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AI Ethics Board weighs the uses and misuses of ChatGPT

February 3, 2023

Chinwe Bruns
TECH TENSION: As AI chatbots like ChatGPT have become more advanced, institutions all over the country have begun exploring how to confront their misuse. (“TECH TENSION” is an AI-generated phrase, by the way).

In November, the San Francisco-based research firm OpenAI launched ChatGPT, an advanced artificial intelligence (AI) interface capable of generating essays and creating computer code, which is now open to the public. ChatGPT’s popularity has spread to academia, prompting charged discussions

amongst administrators and faculty in higher education, including Professor of Digital and Computational Studies Eric Chown and Professor of Government Michael Franz, both members of the National Initiative on AI Ethics board at the College.

ChatGPT is a language-processing model chatbot. Using Reinforcement Learning with Human Feedback and troves of data from the internet, ChatGPT is capable of fulfilling a wide variety of language-based tasks, like answering questions or translating text.

Academics are concerned about ChatGPT’s potential to compromise academic integrity in higher education institutions. The advanced AI language tool is capable of generating responses that could be used as substitutes for students’ own work.

Franz described conversations between academics online that suggested a collectively negative reaction to ChatGPT.

“[The conversations] seem a little feverish and negative,” Franz said. “[For example],‘This is awful;’ ‘I just asked AI my final exam question and it gave me this answer;’ ‘This is scary.’”

Some colleges and universities have banned ChatGPT on their devices and networks out of concern that students will abuse the tool to plagiarize. On the contrary, Chown believes that educators, especially those in fields like Digital and Computational Studies, have a responsibility to educate students on AI to minimize its misuse.

“I think [banning ChatGPT is] a big mistake. It’s part of the world and we need to engage with it,” Chown said. “Engage with it, try to understand it as a tool. When would it be useful for me? When would it be a bad idea for me to use? What are its strengths? What are its weaknesses?”

According to Franz, Bowdoin faculty are taking a different, less fear-based approach to AI. The approach is grounded in collaborating with AI, not fighting it. As such, some professors are exploring ways to teach students that AI should complement human intelligence—not replace it.

“I think Bowdoin faculty … are reflecting over how to incorporate AI into their own [curriculum and] how to incorporate a message to students that says AI is not a sufficient way to answer questions,” Franz said. “I think we’re going to see developed, fairly soon, ways to test whether or not someone’s submitted materials were produced by these sorts of bots, by sort of feeding questions into it, and getting out answers, and then comparing that to what students turn in.”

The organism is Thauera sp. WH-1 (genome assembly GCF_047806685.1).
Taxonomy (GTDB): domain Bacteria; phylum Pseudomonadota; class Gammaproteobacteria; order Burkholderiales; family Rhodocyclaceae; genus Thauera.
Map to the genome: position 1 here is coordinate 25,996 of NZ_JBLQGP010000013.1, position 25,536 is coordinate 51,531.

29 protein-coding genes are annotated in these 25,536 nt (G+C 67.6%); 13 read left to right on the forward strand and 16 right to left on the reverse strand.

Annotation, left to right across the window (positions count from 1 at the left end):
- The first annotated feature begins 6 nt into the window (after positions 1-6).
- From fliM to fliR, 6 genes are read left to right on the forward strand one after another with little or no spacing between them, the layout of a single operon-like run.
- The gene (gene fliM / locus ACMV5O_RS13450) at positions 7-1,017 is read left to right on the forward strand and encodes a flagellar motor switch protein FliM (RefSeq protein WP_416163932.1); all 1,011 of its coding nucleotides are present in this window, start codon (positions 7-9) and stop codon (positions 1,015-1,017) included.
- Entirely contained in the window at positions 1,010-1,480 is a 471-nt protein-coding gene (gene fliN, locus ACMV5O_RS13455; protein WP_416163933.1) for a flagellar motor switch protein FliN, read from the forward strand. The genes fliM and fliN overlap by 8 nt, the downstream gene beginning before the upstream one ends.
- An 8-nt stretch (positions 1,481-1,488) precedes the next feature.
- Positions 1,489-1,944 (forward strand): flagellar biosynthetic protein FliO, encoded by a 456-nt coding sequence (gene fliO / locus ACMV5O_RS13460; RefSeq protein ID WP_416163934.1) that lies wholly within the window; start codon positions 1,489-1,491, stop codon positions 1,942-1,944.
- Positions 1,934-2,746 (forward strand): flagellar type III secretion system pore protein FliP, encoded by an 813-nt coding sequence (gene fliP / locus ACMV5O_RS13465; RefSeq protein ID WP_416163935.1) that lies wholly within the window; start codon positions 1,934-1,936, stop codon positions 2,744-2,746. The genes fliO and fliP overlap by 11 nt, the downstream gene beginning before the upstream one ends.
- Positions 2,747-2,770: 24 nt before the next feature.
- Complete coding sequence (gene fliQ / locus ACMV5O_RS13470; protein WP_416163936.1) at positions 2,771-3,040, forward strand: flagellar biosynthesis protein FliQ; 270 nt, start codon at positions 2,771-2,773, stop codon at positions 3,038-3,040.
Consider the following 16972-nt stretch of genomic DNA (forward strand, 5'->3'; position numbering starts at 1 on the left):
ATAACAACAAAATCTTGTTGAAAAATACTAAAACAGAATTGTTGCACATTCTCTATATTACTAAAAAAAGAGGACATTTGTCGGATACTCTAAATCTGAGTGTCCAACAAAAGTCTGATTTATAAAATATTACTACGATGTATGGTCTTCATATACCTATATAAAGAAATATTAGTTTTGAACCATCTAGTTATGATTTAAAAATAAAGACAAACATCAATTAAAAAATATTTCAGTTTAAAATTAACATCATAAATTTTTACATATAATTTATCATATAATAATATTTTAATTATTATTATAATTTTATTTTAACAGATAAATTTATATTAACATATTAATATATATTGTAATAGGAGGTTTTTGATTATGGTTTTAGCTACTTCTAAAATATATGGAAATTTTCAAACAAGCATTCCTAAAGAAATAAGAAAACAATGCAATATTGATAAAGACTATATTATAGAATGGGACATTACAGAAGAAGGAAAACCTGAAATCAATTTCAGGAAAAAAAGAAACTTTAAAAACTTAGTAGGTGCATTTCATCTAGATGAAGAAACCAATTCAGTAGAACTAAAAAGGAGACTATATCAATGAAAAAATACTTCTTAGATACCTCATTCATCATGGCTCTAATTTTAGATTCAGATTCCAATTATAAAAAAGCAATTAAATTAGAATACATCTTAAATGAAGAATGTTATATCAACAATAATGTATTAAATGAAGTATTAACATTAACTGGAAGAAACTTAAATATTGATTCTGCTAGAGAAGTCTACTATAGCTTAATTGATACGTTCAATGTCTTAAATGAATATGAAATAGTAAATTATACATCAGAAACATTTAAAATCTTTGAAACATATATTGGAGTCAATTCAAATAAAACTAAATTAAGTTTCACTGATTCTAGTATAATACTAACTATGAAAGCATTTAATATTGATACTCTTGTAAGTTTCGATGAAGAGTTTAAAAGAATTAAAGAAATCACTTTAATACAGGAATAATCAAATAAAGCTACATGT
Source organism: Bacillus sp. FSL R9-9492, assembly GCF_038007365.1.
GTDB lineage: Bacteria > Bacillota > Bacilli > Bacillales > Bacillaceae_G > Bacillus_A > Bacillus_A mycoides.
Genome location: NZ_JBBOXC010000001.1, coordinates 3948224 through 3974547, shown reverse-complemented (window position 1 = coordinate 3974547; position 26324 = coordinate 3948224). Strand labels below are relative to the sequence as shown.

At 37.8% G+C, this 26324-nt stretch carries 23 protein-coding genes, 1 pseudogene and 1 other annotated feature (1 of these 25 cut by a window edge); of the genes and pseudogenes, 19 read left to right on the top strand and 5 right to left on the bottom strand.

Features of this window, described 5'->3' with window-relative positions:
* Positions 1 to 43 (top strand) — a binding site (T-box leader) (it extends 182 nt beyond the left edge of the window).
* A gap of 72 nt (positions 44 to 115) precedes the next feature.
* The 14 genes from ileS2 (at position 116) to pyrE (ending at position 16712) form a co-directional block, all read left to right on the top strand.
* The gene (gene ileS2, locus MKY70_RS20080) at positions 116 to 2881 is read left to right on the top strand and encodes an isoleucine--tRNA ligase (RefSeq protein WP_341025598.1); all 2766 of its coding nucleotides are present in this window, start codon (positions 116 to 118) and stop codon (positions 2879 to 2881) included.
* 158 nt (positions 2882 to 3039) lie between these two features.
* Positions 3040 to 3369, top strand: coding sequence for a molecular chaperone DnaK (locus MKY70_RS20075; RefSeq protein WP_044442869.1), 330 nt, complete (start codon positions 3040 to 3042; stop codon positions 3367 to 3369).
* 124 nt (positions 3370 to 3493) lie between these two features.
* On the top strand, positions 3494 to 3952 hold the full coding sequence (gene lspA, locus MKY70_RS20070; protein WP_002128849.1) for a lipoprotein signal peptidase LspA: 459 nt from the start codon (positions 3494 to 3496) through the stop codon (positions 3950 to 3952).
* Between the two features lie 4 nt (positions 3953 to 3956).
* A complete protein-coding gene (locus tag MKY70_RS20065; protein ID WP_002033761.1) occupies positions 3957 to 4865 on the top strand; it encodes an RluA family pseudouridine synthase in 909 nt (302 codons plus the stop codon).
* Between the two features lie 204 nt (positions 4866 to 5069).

AI chatbots have come a long way in recent years. Collaborating with AI might seem like an easy way for students to enhance their academic work and overall educational experience. Despite these advantages, Franz and Chown urge students to be mindful of AI’s shortcomings—imprecision and bias susceptibility.

In order to effectively use AI, students need to learn how to best discern the truth. This includes being conscientious of potential biases in its programming and cross-checking information with an array of reputable sources. Since virtual assistants like ChatGPT are trained on massive amounts of data, they might inherit biases from said data and consequently generate biased responses.

“It’s really hard to tell when ChatGPT gets something right, versus something wrong. It writes really convincing essays, it writes really convincing computer code, and sometimes it’s 100 percent right, and sometimes it isn’t,” Chown said.

ChatGPT isn’t only occasionally wrong. Sometimes, the tool will generate entirely misinformed content that masquerades as well-researched.

Chown believes that computer science academics have the responsibility to combat the spread of AI misinformation. Chown believes that the Department of Digital and Computational Studies (DCS) should have courses that teach students how to confidently navigate AI chatbots to glean accurate information.

“DCS should have a course [about] how to find out if something is true or not. We all know that the internet, the digital world, is full of fake news and false information and so forth. And that problem is going to get worse with ChatGPT,” Chown said. “It’s easier to produce information. It’s easier to produce misinformation. And one of our goals as digital citizens should be becoming better at discerning what is the truth and what isn’t.”


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One comment:

  1. Class of '23 says:

    The difference make for a world class college is going to be how we adapt to the changing world. Education is fundamentally the same as it was 150 years ago. With the easy accessibility of these chatbots, we have to figure out how to best incorporate them into our education. As a professor, if you are teaching what can be easily gleaned from a ChatBot, then maybe you need to change what you are teaching. These chatbots can be incredibly powerful tools even though I believe they will ultimately lead to our downfall — innovation is not always a good thing.

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